• NIST researchers developed this directional 16-antenna array to support modeling of wireless communications channels at 83 gigahertz.
     NIST researchers developed this directional 16-antenna array to support modeling of wireless communications channels at 83 gigahertz.

Solving the Wireless Crowding Conundrum

February 19, 2015

NIST research supports next generation mobile technology.

Researchers at the National Institute of Standards and Technology (NIST) are developing measurement tools for new mobile communications channels that could offer more than 1,000 times the bandwidth of today’s cellphone systems. The research aims to resolve burgeoning bandwidth demands associated with the rapid expansion of wireless devices. Boosting bandwidth and capacity could speed downloads, improve service quality and enable new applications like the Internet of Things connecting a multitude of devices.

To support the next generation of mobile technology (5G cellular), telecom researchers can find open spectrum by going up to higher frequencies. Mobile devices such as cellphones, consumer WiFi devices and public safety radios mostly operate below 3 gigahertz (GHz). But some devices are starting to use fast silicon-germanium radio chips operating at millimeter wavelengths above 10 GHz. Researchers at NIST and elsewhere are eyeing channels up to 100 GHz and beyond.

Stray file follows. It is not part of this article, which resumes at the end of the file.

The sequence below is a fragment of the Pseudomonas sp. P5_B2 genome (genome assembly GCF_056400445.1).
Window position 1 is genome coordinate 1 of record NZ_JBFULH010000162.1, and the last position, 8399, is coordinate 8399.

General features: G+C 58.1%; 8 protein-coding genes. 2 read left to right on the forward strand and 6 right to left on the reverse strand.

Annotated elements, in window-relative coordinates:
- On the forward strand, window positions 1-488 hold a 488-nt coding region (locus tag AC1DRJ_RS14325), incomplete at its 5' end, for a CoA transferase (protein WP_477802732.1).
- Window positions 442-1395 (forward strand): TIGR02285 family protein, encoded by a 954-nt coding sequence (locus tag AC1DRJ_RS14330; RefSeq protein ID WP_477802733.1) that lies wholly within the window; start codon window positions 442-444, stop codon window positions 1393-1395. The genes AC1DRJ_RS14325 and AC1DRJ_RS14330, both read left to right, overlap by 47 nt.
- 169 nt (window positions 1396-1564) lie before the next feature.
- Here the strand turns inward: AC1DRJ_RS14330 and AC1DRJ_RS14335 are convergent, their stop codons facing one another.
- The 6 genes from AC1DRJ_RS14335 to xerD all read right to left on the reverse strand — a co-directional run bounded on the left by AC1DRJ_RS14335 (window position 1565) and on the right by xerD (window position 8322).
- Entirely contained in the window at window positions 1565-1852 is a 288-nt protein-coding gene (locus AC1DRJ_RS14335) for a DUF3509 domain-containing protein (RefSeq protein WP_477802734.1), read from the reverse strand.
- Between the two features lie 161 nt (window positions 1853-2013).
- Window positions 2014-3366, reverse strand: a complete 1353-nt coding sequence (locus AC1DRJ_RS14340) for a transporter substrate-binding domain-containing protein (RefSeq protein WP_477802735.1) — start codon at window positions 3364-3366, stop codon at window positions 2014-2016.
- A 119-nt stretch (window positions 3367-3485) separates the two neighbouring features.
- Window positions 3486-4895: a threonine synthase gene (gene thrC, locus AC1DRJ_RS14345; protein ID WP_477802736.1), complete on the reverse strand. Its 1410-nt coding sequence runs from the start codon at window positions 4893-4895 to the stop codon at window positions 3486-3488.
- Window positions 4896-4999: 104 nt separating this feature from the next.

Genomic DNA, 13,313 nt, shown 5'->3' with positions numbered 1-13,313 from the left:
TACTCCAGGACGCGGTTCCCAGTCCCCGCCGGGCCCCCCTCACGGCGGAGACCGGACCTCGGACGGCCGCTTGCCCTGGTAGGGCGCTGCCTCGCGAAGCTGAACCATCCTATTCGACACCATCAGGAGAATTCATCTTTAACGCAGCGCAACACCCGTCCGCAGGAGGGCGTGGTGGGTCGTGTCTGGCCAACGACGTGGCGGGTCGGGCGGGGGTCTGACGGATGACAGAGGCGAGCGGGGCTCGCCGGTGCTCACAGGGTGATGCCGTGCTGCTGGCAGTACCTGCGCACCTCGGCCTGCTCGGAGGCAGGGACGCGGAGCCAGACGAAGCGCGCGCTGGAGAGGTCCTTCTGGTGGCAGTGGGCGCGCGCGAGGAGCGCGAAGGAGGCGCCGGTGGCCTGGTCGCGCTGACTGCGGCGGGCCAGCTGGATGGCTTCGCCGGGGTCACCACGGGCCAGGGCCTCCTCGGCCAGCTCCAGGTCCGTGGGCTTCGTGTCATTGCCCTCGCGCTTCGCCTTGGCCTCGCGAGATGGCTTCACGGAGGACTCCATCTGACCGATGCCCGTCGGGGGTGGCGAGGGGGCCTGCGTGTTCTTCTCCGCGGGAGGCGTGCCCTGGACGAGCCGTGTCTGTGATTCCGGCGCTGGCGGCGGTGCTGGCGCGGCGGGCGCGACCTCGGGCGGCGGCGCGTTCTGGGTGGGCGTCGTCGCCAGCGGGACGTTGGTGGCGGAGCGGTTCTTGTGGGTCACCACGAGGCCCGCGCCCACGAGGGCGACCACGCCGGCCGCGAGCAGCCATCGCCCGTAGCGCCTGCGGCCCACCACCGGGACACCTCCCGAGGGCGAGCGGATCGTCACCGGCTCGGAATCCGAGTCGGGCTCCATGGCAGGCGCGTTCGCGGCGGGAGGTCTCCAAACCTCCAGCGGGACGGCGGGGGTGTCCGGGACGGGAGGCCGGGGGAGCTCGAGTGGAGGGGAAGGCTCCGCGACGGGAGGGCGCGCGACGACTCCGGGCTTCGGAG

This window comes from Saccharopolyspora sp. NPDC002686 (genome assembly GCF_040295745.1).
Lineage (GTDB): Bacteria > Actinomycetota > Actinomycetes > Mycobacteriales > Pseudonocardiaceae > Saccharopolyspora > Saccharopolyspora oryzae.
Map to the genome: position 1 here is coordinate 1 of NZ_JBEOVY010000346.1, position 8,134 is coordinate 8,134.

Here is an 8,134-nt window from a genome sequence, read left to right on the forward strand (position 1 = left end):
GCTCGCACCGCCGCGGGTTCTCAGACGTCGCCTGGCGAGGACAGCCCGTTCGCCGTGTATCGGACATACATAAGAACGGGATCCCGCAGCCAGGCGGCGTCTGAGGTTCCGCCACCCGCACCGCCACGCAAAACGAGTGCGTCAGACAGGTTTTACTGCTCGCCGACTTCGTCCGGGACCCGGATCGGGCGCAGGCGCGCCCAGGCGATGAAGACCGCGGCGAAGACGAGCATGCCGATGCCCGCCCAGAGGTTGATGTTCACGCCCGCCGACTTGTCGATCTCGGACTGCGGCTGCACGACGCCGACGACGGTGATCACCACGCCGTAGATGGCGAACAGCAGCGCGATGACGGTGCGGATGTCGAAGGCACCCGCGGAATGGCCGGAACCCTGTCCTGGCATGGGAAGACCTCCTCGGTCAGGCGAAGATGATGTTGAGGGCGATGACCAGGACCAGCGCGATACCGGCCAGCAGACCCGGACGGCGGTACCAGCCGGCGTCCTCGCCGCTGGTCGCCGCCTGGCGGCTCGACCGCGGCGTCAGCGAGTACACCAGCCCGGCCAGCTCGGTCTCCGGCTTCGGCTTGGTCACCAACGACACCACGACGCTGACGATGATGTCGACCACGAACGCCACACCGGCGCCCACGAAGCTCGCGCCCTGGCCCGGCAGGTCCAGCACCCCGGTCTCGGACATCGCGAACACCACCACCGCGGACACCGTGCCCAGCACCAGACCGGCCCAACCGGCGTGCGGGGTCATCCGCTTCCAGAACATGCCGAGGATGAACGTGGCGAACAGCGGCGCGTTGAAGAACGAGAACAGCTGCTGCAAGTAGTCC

The metrology infrastructure for telecommunications at these frequencies is incomplete. NIST’s challenge is to develop tools and test methods that are far more precise than today’s versions to optimize device performance. Because high-speed digital circuits can distort millimeter wave signals, even tiny errors can result in erroneous bits of information. In addition, millimeter waves do not travel around corners as well as lower frequency waves, so channel models will be complex, NIST officials explain.

Possible solutions include development of complex antenna arrays that may provide novel capabilities such as beam steering—the capability to transmit in many different directions to point the beam directly at the receiving device, and even track mobile devices.

So far, NIST researchers have developed a calibrated, modulated signal source to test millimeter wave instruments such as receivers and “channel sounders” to support modeling of millimeter wave communications channels in indoor and outdoor environments. Other NIST researchers have demonstrated a new probe for making the first calibrated measurements of electric fields above 100 GHz and a new facility for characterizing antennas operating above 100 GHz.

The research is being conducted in NIST’s new Communications Technology Laboratory. The signal source was funded in part by the Defense Advanced Research Projects Agency.

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